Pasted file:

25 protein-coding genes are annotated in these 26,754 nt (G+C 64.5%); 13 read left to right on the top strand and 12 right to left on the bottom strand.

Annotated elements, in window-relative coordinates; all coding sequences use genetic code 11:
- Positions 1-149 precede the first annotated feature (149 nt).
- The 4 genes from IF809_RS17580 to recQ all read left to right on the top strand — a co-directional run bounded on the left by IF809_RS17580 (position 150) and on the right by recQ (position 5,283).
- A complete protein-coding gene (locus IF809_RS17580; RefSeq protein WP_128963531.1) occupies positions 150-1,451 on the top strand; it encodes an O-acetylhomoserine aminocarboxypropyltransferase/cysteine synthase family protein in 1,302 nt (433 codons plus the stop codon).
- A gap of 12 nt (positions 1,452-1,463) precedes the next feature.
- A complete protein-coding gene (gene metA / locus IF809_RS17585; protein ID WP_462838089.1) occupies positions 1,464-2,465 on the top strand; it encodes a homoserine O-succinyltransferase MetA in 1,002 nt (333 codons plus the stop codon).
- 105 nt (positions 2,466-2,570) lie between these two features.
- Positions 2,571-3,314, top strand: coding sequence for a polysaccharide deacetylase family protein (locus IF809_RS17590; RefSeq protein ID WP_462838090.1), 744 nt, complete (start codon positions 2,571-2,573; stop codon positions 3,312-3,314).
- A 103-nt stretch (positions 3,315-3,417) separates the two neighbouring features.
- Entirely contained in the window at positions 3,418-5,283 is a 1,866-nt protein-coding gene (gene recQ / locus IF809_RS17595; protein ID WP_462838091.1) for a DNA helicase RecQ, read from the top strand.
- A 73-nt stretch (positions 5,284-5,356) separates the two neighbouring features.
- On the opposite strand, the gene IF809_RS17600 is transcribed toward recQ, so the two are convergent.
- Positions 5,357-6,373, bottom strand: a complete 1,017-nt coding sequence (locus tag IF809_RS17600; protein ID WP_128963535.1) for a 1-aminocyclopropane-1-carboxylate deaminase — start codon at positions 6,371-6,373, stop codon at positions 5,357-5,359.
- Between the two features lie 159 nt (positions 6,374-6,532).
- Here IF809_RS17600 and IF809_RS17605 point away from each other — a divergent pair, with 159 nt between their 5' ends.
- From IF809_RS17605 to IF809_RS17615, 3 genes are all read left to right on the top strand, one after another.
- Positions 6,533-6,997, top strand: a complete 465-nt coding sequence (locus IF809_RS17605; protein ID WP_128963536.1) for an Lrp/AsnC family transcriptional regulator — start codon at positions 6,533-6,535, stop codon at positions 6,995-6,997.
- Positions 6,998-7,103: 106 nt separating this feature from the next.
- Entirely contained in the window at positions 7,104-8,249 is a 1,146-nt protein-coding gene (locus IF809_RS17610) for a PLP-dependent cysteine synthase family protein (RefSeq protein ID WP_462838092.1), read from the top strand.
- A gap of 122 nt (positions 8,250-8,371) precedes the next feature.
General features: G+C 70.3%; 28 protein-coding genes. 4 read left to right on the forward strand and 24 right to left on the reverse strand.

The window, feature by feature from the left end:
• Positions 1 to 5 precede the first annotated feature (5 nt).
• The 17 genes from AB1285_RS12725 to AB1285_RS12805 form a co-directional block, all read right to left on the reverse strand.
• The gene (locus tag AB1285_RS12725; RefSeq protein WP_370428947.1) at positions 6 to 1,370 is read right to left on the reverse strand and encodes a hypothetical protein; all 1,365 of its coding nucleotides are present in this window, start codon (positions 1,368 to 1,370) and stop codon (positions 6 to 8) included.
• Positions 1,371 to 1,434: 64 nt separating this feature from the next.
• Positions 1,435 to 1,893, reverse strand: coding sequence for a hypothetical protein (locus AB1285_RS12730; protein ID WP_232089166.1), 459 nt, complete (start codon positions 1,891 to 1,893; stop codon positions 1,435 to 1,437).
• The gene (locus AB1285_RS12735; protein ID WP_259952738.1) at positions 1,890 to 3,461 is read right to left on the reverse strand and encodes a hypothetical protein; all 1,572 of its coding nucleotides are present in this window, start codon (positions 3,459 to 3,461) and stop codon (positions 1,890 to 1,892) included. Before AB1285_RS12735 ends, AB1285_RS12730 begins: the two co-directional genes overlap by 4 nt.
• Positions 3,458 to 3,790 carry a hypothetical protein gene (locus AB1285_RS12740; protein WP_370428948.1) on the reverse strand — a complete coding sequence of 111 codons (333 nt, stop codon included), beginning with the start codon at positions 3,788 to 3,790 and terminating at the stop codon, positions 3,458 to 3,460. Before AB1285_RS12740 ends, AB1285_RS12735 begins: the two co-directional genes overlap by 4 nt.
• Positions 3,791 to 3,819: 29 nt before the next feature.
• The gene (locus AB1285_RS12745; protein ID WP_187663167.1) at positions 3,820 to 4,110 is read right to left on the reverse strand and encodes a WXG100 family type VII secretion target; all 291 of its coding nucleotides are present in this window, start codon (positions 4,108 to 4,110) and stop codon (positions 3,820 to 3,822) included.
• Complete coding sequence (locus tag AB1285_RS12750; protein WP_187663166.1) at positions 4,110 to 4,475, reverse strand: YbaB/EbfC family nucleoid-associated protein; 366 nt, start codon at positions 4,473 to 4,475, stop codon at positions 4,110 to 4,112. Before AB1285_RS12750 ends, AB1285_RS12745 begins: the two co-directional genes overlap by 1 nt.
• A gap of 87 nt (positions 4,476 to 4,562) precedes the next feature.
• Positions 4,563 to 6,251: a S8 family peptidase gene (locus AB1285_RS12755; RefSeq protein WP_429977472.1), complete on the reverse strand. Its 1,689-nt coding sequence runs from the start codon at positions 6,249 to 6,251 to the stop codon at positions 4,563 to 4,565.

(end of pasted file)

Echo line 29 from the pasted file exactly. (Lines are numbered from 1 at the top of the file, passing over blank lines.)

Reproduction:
• The gene (locus AB1285_RS12735; protein ID WP_259952738.1) at positions 1,890 to 3,461 is read right to left on the reverse strand and encodes a hypothetical protein; all 1,572 of its coding nucleotides are present in this window, start codon (positions 3,459 to 3,461) and stop codon (positions 1,890 to 1,892) included. Before AB1285_RS12735 ends, AB1285_RS12730 begins: the two co-directional genes overlap by 4 nt.